can spacex really build a martian metropolis?

December 4, 2012

approach to mars

Whatever you do, don’t say that Elon Musk isn’t ambitious. While most Silicon Valley bigwigs try to sell us on some new app they always promise will change the world as we know it and larding their pitch with buzzwords like "social," "cloud-ready," and "disruption," he put his resources into a craft able to resupply the ISS and is busily planning what could only be described as a city of 80,000 people on Mars. How does he think this would happen? First, make his rockets reusable so they can be cleaned up and ready for their next launch in a matter of days. Second, using space tourism to create the economies of scale necessary to cut the cost of traveling to Mars to just about $500,000 or so. But while reusable spacecraft and economies of scale will go a long way, would they really encourage a mass migration of tens of thousands of people to a hostile alien world with immense dust storms, non-negligible radiation hazards, and a distinct lack of the few basic things they’ll need to survive outside of their little environmental bubble?

If SpaceX wants a Martian city, it will need to cut the trip time down from 8 months and make the flight itself a lot safer and a lot more comfortable than in an Apollo-style capsule. It would have to essentially set up something much like a space station which would travel between our planets, ferrying passengers back and forth, powering it and its engines with nuclear reactors. That’s not an easy task, both from engineering and legal standpoints, though the latter could pose far more of a problem than the former considering the history of the Outer Space Treaty. And while I can certainly see adventurous billionaires and scientific agencies shelling out even $50 million for a ticket to Mars, does SpaceX really think it can maintain a population of 80,000 people who would expect creature comforts and will have to be constantly supervised to ensure that exposure to alien gravity and radiation for months on end doesn’t leave them incapable of ever setting foot on Earth again? Sounds like Musk would have his hands full.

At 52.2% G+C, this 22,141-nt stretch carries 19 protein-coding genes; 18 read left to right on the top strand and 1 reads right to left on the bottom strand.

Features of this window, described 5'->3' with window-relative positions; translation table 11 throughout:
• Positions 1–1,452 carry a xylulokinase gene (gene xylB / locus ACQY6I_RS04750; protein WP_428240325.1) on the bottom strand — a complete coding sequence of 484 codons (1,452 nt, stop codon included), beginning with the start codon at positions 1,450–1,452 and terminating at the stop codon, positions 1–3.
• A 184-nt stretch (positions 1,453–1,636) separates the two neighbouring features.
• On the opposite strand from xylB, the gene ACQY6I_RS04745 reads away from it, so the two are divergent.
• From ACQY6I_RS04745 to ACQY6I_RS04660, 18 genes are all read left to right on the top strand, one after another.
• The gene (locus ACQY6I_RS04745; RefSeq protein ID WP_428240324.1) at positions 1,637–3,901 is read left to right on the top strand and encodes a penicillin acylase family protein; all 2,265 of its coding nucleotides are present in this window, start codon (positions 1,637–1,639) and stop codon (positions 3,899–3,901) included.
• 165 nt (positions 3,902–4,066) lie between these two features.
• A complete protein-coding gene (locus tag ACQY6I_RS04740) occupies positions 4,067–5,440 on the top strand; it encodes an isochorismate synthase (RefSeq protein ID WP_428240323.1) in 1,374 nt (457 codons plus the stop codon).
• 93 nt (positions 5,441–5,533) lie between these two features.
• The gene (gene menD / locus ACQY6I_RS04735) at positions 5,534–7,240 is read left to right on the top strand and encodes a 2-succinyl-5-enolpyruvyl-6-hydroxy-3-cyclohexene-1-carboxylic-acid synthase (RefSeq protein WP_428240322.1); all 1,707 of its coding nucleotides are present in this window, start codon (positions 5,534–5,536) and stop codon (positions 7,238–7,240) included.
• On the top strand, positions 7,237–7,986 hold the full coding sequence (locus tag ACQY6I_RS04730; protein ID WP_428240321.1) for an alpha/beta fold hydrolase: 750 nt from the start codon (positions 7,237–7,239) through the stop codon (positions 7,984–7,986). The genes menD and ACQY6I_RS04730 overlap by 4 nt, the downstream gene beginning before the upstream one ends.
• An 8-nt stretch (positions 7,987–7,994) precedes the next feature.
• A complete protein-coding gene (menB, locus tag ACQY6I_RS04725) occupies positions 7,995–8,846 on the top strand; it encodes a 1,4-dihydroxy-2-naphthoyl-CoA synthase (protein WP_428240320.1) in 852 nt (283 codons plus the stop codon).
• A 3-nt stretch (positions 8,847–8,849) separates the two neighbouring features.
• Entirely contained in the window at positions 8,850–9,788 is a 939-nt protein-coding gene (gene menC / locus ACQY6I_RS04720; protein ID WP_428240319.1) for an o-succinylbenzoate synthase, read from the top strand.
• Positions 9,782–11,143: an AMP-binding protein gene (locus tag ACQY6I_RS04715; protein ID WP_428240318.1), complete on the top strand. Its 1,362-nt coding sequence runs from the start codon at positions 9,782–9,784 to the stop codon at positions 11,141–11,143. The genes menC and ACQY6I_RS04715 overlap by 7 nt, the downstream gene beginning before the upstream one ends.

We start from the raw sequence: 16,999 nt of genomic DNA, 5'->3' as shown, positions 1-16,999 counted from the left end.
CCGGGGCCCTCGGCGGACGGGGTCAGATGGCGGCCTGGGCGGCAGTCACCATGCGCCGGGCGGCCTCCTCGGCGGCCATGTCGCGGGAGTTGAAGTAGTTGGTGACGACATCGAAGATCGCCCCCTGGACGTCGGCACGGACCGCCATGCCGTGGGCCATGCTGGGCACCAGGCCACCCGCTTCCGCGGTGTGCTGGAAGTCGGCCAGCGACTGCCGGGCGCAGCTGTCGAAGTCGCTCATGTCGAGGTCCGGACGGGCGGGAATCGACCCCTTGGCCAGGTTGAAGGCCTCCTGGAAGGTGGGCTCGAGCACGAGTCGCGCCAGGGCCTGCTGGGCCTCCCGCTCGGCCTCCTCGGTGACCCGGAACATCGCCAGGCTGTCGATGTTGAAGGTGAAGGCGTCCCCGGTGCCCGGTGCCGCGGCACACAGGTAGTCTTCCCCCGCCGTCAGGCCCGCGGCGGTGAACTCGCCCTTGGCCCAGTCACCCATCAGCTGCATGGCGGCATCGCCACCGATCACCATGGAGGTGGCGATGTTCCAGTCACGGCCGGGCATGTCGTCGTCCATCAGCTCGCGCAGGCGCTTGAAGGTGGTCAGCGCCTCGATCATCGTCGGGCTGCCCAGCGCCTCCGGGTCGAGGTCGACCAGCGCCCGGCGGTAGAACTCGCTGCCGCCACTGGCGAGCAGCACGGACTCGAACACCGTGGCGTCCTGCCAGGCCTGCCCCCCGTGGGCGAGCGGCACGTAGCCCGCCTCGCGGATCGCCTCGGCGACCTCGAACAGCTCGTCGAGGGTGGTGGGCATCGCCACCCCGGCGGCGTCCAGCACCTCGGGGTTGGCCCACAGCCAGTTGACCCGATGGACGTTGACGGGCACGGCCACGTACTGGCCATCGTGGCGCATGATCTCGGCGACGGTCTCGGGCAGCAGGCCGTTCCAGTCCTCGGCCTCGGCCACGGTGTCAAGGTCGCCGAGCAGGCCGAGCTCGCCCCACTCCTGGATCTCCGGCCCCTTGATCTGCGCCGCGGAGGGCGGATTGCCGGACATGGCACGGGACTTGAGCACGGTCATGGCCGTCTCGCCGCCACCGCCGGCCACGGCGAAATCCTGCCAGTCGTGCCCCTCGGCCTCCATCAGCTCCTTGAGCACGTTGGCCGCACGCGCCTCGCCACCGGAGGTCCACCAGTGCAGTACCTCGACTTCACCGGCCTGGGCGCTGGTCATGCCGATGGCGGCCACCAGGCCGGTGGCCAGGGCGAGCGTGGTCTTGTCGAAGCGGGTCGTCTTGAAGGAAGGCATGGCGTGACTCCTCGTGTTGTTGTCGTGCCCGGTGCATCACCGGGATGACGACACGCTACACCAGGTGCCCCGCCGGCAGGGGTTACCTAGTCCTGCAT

Finally, here’s another issue to consider. What exactly would this city provide from an economic standpoint to justify its existence? There are only so many tourists and so many scientists. While it certainly does make sense to set up a Martian habitat, a population goal of 80,000 might be a little too ambitious to be workable and the habitat is unlikely to be economically self-sustaining if we consider how remote it will be and how difficult it will be to maintain. I can certainly see why Musk would want to shoot for something like this and definitely appreciate doing science for the sake of science. But after a certain limit, something like a city or a research base would have to give companies reasons to invest in it, otherwise, it will quickly either run out of funding or work and be abandoned. Take the ISS for example. After tens of billions of dollars and decades upon decades of work, it’s finally completed. Only to be understaffed and underutilized, kept alive by space agencies trying to justify the project that’ll never be what it was meant to become. I hope that Musk takes the ISS’ example to heart and avoids making the same mistake…

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  • TheBrett

    I think Musk could probably find a few thousand people willing to go live on Mars because “It’s Mars”. A big chunk would come back once the hardship became clear, but many would stay – and once the community got large enough, it would be its own economic impetus for further investment.

    It would have to essentially set up something much like a space station
    which would travel between our planets, ferrying passengers back and
    forth, powering it and its engines with nuclear reactors.

    With propellant depots in orbit around Mars and the Earth, you could have relatively fast trips using more conventional engines. Even without that, Mars is close enough for solar power to still be quite viable as a power source. I’m thinking solar-powered “electric” ships, like a VASIMR engine coupled to a bunch of big solar panels. It would be bulky, but with less plumbing and political difficulties involved as opposed to using nuclear rockets.

  • dad2059

    TheBrett has a couple of good ideas, especially the solar powered VASIMR cycler.
    As for economic impetus, how about ‘Survivor: Mars?’
    I know it’s crass, but media driven economics could be a start.

  • http://www.facebook.com/david.usher.100 David Usher

    He is a bit behind the times. Here in the UK we have already started on making the red planet red on the map as a British colony:

    Here is how it will start:

    http://www.reactionengines.co.uk/vid_troy.html

    Well – anyone got a better idea?

  • Lightoening

    If it only costs $500,000 to go to Mars, sign me up!

  • Lightoening

    The Mars One project plans to send four lucky folks on a one-way trip to Mars by 2023. The “Big Brother” producer is an adviser on the project and is planning a reality show both on the selection process and one to be beamed back from the red planet so that we can watch the new Martians go stir crazy and kill themselves.